At about the point in time where the CDR recording commenced, five seconds prior to the collision, SO #1 was stopped. He then reversed and turned the steering wheel to the left, then braked, switched to drive, and drove forward with the steering wheel turned to the right towards the accelerating pickup truck. It was unclear why SO #1 braked, steered, and accelerated his vehicle in the manner he did immediately prior to the first collision involving the Mazda.

Five seconds prior to the collision, SO #3 had just entered the parking lot from Kingston Road, travelling northbound and had briefly stopped in the driveway prior to the front entrance breezeway. SO #3 moved forward and turned to the left to go around the breezeway, then to the right as he went around it. It was unclear why SO #3 maneuvered his vehicle to the west, left of the support posts immediately prior to the second collision involving the pickup truck, rather than drive straight forward and go under the breezeway to continue into the parking lot.

Materials obtained from Police Service

Upon request the SIU obtained and reviewed the following materials and documents from the TPS:
  • Booking video;
  • Communication recordings;
  • CAD-Event Details;
  • CDR data for the involved vehicles;
  •  Exhibit List;
  • Fullcase;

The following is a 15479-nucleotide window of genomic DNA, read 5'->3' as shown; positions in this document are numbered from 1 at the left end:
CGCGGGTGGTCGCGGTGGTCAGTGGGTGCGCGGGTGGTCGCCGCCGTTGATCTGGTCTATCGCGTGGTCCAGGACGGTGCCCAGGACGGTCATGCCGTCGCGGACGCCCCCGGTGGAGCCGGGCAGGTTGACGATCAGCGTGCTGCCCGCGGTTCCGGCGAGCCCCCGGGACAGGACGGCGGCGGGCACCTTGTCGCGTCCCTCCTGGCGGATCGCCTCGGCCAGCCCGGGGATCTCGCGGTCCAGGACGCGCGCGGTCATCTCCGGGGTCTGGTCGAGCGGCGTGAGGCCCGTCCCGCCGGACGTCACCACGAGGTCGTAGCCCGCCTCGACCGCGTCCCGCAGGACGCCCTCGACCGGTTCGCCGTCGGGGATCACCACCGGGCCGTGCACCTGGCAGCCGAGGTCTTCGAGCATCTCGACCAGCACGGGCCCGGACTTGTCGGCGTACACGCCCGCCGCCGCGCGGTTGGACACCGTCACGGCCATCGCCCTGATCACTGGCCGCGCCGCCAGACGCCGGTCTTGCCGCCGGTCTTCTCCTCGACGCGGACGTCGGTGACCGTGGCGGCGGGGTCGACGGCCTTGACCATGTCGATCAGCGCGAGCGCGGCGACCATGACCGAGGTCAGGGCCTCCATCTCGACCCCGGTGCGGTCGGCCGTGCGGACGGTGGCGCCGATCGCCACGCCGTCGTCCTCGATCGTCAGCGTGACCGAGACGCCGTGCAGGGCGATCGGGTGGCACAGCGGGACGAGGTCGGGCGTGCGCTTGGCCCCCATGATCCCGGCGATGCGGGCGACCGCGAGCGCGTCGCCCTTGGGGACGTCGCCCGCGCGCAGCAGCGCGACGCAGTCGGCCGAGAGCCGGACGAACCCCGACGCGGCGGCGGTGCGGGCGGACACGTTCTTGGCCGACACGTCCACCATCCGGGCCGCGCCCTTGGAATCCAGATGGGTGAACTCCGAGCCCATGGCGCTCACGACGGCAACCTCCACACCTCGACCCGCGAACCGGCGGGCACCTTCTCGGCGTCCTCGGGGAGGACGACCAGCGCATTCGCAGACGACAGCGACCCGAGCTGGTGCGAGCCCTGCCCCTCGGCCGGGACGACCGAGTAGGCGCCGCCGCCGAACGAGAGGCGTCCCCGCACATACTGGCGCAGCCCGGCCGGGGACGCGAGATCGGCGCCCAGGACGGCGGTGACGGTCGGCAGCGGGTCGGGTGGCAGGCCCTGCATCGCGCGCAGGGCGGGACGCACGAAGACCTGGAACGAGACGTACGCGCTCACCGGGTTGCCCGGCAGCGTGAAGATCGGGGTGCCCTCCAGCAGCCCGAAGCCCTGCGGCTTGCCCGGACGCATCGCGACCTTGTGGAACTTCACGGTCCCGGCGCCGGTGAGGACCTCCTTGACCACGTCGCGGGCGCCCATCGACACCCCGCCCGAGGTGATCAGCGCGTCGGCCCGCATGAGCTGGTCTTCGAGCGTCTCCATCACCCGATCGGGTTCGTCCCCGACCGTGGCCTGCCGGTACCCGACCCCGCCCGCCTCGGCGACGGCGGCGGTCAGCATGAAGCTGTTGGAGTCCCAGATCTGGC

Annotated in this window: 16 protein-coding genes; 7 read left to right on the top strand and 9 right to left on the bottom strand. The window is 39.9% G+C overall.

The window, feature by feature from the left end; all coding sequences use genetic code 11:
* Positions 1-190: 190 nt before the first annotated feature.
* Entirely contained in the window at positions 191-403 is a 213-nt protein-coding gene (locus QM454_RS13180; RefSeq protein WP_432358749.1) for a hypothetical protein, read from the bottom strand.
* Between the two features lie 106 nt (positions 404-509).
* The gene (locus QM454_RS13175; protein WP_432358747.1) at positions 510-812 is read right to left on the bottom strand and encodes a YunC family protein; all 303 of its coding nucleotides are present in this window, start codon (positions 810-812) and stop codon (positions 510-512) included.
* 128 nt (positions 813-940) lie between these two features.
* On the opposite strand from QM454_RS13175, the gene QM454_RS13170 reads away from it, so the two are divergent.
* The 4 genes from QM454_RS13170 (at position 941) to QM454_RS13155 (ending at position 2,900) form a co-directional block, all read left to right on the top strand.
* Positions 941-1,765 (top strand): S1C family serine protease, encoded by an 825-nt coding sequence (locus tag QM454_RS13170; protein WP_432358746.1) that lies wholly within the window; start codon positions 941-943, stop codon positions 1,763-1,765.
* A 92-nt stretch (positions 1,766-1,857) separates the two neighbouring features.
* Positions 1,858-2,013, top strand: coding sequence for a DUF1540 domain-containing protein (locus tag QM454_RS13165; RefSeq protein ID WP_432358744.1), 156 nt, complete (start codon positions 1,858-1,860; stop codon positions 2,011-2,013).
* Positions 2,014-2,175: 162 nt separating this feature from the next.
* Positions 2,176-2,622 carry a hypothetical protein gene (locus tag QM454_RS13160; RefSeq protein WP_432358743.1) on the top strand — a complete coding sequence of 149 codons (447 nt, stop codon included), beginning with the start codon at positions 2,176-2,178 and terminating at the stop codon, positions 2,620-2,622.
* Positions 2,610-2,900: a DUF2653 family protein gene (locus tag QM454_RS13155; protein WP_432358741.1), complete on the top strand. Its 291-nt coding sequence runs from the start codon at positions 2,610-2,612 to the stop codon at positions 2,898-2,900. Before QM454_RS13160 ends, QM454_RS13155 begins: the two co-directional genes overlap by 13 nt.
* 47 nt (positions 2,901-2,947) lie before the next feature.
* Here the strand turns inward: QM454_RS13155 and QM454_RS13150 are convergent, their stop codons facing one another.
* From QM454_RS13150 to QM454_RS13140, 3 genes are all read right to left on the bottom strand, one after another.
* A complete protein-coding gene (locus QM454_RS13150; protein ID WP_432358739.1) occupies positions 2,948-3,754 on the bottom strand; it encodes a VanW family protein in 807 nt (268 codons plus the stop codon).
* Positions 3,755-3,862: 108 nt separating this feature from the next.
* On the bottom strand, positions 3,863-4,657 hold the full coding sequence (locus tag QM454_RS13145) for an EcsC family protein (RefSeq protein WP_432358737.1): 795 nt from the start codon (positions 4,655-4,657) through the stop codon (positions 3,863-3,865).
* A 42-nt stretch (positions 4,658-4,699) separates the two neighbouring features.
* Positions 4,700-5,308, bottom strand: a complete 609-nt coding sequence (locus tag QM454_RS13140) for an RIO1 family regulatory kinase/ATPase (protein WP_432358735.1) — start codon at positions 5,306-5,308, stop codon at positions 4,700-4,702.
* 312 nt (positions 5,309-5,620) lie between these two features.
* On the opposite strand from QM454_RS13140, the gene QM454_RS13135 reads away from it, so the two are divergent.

• CAD;
  • ICCS footage;
  • MVC Field Notes;
  • MVC Report;
  • Notes of all subject officers, witness officers and an undesignated officer;
  • Procedure-Use of Force and Equipment;
  • Procedure-Suspect Apprehension Pursuit;
  • Scene Photographs;
  • Scene Photographs marked by subject officers;
  • Use of Force Training Records for all subject officers; and
  • Wanted Poster.

Incident Narrative

The material facts in question are relatively clear on the weight of the reliable evidence collected by the SIU, which included statements from the Complainant and the three subject officers, as well as video recordings of the arrest and the events that preceded it. On the evening in question, the subject officers were on duty in plainclothes and part of a team investigating potential human trafficking as part of a police operation. The team came across a pickup truck parked at the motel with licence plates that were registered as “unattached”. They came to learn that the truck was being operated by guests staying at the motel. Deciding that they would investigate the guests in relation to the potential theft of the truck, the team developed a ruse to lure them out of their room. A call was placed by SO #2 to the Complainant’s room, advising the guests that they would have to attend at the motel front office to register their vehicle.